Five more people in Dallas County are confirmed Friday to have died after being infected with COVID-19, according to the county health department who also announced fewer than 200 new cases of the virus Friday, the lowest number of new cases in nearly two weeks.
The latest victims to have died after contracting the virus bring the county's total number of fatalities to 164 and include the following:
- A woman in her 60’s who was a resident of Mesquite and had been critically ill in an area hospital.
- A woman in her 60’s who was a resident of Grand Prairie and had been critically ill in an area hospital.
- A man in his 60’s who was a resident of Grand Prairie and had been found deceased at home.
- A woman in her 70’s who was a resident of a long-term care facility in Mesquite and had been critically ill in an area hospital.
- A man in his 80’s who was a resident of a long-term care facility in Irving and had been hospitalized.
Meanwhile, the 199 cases confirmed by the health department are the lowest number of new cases reported by the county since May 2. Still, the county's total number of infections climbed to 7,036 Friday.
Dallas County Judge Clay Jenkins said county leaders would be anxiously watching to see if Friday's 20% drop is the beginning of a decline from the plateau of about 250 new cases per day, but that it's too early to call it a trend.
Jenkins, on Twitter, again mentioned a recent model by UT Southwestern he first shared on Thursday that indicated with the current restrictions on social and physical distancing Dallas County may see a rise of up to 800 new COVID-19 cases per day in July if efforts to curb the spread of the virus are relaxed.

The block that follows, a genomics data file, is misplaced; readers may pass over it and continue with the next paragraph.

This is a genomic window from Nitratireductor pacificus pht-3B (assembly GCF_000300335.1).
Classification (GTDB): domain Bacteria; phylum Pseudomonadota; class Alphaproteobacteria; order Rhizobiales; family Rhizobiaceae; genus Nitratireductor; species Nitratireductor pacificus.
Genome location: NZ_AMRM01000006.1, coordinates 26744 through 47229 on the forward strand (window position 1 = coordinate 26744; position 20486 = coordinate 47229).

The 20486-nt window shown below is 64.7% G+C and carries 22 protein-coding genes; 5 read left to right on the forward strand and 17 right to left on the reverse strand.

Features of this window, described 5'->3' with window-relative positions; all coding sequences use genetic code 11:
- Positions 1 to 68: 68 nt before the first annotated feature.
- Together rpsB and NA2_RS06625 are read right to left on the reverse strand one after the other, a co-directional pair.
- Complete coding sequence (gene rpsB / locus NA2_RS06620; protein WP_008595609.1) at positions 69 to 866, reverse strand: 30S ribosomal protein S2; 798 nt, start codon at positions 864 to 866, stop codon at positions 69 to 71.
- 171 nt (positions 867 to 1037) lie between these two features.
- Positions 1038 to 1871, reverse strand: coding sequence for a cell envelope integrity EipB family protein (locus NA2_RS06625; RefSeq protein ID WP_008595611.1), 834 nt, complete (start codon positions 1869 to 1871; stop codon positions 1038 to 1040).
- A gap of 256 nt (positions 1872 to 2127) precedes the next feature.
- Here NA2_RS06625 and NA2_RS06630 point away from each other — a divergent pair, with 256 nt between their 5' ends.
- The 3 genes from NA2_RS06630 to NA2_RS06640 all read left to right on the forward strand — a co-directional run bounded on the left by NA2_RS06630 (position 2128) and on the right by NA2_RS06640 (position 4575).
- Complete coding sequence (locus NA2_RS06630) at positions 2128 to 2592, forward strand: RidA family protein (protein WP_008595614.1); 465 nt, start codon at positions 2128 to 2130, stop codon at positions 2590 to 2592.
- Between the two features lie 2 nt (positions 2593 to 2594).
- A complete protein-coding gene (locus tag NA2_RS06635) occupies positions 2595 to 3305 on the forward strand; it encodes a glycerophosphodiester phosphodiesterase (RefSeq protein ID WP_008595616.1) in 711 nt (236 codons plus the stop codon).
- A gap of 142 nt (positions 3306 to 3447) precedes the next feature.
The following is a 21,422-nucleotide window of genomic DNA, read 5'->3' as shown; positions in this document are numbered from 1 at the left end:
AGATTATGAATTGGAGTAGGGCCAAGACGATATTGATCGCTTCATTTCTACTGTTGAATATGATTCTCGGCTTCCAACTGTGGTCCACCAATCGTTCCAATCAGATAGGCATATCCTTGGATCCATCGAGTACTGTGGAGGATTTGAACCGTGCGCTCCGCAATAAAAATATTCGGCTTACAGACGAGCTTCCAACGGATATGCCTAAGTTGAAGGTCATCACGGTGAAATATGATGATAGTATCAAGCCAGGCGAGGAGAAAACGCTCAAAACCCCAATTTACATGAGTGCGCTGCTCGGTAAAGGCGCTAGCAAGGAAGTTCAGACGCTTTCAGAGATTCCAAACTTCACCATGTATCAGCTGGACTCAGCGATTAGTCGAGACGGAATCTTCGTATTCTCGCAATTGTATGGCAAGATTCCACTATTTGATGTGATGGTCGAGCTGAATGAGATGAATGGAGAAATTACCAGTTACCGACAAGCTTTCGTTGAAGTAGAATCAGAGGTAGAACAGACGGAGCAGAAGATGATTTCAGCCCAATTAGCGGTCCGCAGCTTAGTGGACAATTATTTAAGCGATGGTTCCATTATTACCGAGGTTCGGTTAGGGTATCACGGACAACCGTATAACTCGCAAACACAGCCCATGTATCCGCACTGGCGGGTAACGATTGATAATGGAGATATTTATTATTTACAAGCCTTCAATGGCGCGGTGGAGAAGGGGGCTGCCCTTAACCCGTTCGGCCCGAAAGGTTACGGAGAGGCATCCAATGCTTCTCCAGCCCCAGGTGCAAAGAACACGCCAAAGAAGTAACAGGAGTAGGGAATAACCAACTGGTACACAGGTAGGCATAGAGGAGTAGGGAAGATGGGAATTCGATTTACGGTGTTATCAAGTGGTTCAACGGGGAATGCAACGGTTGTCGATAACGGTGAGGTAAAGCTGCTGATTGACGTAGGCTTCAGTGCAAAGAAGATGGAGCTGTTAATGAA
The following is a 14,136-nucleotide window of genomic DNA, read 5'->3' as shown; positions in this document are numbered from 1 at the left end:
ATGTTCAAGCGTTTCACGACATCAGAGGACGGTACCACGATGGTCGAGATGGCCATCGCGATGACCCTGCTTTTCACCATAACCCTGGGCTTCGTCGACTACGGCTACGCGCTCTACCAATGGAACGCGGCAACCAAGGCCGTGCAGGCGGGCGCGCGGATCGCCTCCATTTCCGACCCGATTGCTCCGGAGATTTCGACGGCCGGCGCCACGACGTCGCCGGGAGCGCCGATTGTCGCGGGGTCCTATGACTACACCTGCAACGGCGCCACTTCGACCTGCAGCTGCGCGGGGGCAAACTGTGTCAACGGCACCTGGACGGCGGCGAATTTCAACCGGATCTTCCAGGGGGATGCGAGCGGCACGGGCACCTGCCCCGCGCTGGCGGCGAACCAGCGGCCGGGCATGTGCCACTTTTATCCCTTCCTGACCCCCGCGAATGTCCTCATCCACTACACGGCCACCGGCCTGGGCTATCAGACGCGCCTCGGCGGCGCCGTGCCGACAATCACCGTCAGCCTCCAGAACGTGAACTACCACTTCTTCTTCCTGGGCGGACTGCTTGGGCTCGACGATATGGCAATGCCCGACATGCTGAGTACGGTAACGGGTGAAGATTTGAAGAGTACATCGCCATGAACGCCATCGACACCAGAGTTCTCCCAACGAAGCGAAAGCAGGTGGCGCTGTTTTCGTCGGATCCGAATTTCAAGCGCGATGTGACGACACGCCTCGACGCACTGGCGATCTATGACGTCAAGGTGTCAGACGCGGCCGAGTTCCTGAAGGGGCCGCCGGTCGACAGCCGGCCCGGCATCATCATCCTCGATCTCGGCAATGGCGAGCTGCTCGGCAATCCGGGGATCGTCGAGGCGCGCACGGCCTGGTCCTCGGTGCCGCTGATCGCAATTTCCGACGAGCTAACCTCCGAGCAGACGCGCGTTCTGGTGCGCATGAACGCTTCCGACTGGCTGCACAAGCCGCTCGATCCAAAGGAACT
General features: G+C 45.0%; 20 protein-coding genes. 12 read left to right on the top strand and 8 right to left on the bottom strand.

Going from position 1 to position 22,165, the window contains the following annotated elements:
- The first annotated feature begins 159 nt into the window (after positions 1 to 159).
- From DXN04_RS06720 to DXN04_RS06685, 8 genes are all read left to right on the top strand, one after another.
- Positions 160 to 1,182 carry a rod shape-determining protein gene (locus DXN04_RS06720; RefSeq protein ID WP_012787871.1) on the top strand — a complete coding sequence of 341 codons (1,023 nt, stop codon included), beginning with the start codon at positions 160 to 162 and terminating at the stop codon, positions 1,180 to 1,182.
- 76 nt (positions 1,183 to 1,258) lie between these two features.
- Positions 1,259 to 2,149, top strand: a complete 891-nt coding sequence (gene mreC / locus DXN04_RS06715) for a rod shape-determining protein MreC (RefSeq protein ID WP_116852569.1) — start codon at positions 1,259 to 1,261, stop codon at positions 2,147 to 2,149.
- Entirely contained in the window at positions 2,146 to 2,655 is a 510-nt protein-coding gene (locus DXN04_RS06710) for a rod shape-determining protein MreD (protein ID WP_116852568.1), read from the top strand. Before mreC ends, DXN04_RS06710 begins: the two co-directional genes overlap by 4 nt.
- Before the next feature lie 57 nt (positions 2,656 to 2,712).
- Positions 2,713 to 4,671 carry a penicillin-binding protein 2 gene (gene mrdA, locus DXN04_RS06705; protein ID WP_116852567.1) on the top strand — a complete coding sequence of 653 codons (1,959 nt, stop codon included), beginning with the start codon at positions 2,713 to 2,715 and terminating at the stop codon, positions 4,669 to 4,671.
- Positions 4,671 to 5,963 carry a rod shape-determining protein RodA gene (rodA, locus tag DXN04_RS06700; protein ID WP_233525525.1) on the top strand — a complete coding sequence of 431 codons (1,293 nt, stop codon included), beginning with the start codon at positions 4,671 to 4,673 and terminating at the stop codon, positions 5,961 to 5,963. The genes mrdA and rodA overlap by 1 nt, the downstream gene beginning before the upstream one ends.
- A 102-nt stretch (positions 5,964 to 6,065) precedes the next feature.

"Remember that the effect of more people moving around after the governor’s reopen Texas announcement on April 27 has not begun to be felt yet and we don’t know what that impact will be," Jenkins said. "It’s important that all of us continue to make smart, personal responsibility decisions: avoiding crowds, maintaining social distancing, wearing face coverings on public transportation and at businesses while practicing good hygiene."
DCHHS said of cases requiring hospitalization who reported employment, over 80% have been critical infrastructure workers, with a broad range of affected occupational sectors, including healthcare, transportation, food and agriculture, public works, finance, communications, clergy, first responders and other essential functions.
Of cases requiring hospitalization, two-thirds have been under 65 years of age, and about half do not have high-risk chronic health conditions. Diabetes has been an underlying high-risk health condition reported in about a third of all hospitalized patients with COVID-19.
Of the 164 total deaths reported to date, over a third have been associated with long-term care facilities.